The Potency of Creative Women

In spite of all the persecution they’ve suffered, women continue to have an inherent resilience that’s of great importance to our sad, sick world.

Film is one of the most powerful creative arts. In this arena, we can see the same pattern of persecution followed by a rebounding strength:

From Wikipedia: Women’s cinema “Alice Guy-Blaché made the very first feature film La fée aux choux in 1896.”

From Traction: 2007 Celluloid Ceiling Report “Women accounted for 6% of directors in 2007, a decline of one percentage point since 2006. This figure is almost half the percentage of women directors working in 2000 when women accounted for 11% of all directors.”

From Women In The Director’s Chair: Film & Entertainment Industry Facts “There are 39 film festivals solely dedicated to showing the work of women directors throughout the world.”

I want to introduce you to two short films made by young women—resilient, potent, strong women.

As a man, I’ve learned to realize the critical importance of women, not just in film but in all walks of life, from being the first educators of children to being the leaders of a new culture of fairness and justice.

So, without further ado, Indymedia Presents, in cooperation with OurMedia and ReelGrrls, Two Films: one serious, one shocking.

~~~~~~~~~

“The progress of humanity depends on men and women working together; therefore, both must be equally developed. Women, given equal opportunities for education, have already proven to be the equals of men in intellectual and creative capacity. Men must encourage and facilitate the full development of women, as women must support men in their development towards this new condition of society.”
Bahá’í International Community, 1993 Mar 15, Women and the Peace Process

Here’s the full document, written to the 37th session of the United Nations Commission on the Status of Women.

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A Little Help Can Go A Long Way

Not much of my own comment in this particular post. I’ll let the news sources and websites inform you about this Wonderful concept. As always, though, there will be a spiritual quote at the end…

From OneWorld.Net: Microloans Pay Off for Planet, Investors
“Mohammed Yunus, an economics professor from Bangladesh, is considered the father of microfinance. In 1983, Yunus founded the Grameen Bank to make small loans to impoverished entrepreneurs. Grameen Bank now has over 7 million borrowers. Yunus and the Bank received the Nobel Peace Prize in 2006.”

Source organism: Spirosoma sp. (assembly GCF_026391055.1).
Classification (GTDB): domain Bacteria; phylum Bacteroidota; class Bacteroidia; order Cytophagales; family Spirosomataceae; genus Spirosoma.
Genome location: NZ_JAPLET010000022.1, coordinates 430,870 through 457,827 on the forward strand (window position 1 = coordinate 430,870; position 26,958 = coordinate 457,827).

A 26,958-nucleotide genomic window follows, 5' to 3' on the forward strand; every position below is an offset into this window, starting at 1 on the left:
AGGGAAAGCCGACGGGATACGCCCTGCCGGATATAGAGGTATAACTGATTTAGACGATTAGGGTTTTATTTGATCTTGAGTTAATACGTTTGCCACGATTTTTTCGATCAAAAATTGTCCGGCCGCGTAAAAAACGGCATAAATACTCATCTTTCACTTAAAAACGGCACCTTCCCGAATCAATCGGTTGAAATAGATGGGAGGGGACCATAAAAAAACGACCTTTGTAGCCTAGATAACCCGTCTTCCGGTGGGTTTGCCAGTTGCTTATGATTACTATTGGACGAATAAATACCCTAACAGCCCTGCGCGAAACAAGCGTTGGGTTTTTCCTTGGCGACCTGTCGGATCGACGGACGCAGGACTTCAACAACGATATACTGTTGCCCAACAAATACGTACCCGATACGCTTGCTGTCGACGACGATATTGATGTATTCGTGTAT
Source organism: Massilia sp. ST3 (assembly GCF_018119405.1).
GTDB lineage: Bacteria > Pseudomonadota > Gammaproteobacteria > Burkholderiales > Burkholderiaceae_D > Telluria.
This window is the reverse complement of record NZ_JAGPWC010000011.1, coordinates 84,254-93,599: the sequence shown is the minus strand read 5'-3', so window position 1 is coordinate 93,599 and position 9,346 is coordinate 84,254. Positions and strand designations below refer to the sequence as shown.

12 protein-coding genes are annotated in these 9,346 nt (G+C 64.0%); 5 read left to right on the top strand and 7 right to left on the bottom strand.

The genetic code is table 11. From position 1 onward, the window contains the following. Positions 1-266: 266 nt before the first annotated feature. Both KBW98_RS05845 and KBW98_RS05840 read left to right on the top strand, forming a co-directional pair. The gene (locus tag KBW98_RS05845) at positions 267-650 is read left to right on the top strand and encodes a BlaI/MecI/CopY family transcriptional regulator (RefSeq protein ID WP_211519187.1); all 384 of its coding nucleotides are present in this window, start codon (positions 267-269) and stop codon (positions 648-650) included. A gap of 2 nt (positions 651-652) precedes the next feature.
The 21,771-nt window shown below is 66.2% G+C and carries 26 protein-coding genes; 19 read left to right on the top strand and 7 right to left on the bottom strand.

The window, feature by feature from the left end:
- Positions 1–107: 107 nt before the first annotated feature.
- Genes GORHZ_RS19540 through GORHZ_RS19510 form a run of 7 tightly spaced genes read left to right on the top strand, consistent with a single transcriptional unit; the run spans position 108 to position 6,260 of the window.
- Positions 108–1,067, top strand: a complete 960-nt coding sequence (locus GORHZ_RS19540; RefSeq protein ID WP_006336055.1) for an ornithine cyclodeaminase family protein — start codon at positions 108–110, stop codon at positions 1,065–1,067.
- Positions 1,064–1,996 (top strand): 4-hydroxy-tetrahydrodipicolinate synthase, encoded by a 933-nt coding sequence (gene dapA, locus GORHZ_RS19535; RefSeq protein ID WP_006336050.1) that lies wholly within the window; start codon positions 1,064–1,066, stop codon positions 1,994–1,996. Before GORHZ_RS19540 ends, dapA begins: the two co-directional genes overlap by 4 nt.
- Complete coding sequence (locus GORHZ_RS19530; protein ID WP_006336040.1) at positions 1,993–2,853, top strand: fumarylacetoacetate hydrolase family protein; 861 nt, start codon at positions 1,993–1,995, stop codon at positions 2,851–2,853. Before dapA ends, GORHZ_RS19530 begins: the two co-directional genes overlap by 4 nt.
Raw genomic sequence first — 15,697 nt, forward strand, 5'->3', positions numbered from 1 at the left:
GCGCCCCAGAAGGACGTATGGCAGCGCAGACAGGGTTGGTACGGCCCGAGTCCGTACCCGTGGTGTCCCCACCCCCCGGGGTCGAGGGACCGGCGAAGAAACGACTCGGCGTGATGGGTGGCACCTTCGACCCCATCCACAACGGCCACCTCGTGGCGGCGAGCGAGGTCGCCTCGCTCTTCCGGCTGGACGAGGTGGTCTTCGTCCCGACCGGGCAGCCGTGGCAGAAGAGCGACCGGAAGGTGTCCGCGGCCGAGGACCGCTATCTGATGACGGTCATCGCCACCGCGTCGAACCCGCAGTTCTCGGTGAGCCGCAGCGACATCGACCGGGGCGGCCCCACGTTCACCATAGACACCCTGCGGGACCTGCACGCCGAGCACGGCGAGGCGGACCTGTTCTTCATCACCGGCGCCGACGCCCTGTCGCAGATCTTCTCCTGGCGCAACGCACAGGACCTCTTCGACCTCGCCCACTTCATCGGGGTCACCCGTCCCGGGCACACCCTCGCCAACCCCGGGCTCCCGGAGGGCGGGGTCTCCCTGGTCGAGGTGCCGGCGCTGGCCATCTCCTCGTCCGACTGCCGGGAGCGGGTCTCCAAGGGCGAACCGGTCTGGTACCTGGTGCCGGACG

From Wikipedia: Microcredit “Microcredit is the extension of very small loans (microloans) to the unemployed, to poor entrepreneurs and to others living in poverty who are not considered bankable….Microcredit is a part of microfinance, which is the provision of a wider range of financial services to the very poor.”

From Business Week: Micro Loans, Solid Returns “With about $200 of his own money and a $1,500 loan, Vahid Hujdur rented space in the old section of Sarajevo and started repairing, then reselling discarded industrial sewing machines. Eight years and several loans later, Hujdur now has 10 employees building, installing, and fixing industrial machinery.”

From the KIVA website: We Let You Loan to the Working Poor “Kiva is the world’s first person-to-person micro-lending website, empowering individuals to lend directly to unique entrepreneurs in the developing world. The people you see on Kiva’s site are real individuals in need of funding – not marketing material. When you browse entrepreneurs’ profiles on the site, choose someone to lend to, and then make a loan, you are helping a real person make great strides towards economic independence and improve life for themselves, their family, and their community. Throughout the course of the loan (usually 6-12 months), you can receive email journal updates and track repayments. Then, when you get your loan money back, you can relend to someone else in need.”

“The increasing disparity between the rich and the poor is a major destabilizing influence in the world. It produces or exacerbates regional and national conflicts, environmental degradation, crime and violence, and the increasing use of illicit drugs. These consequences of extreme poverty affect all individuals and nations. Increasingly we are becoming aware that we are all members of a single human family. In a family the suffering of any member is felt by all, and until that suffering is alleviated, no member of the family can be fully happy or at ease. Few are able to look at starvation and extreme poverty without feeling a sense of failure….

“A new economic order can be founded only on an unshakable conviction of the oneness of mankind. Discussions aimed at solving problems related to extreme poverty based on the premise that we are one human family rapidly expand beyond the current vocabulary of economics. They demand a wider context, one which anticipates the emergence of a global system of relationships resting on the principles of equity and justice.”
Bahá’í International Community, 1993 Feb 12, Human Rights And Extreme Poverty

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Business . . . (as usual?)

I’ve recently begun a business that makes me an entrepreneur. The linked article from Wikipedia says, “Entrepreneurs often have strong beliefs about a market opportunity and organize their resources effectively to accomplish an outcome that changes existing interactions.”

Marketing? And, you call yourself a spiritual person, Mr. Zoltai?”

Well…

Howard Rheingold said, “Markets are as old as the crossroads.”

And, tonight, in a business training seminar, Brett Rademacher said, “Life is a moving market.”

Nothing happens without someone selling something.

“What?”

Consider this:

Did you ever pursue someone for a date?

Did you have the date?

You must have sold them on the idea . . .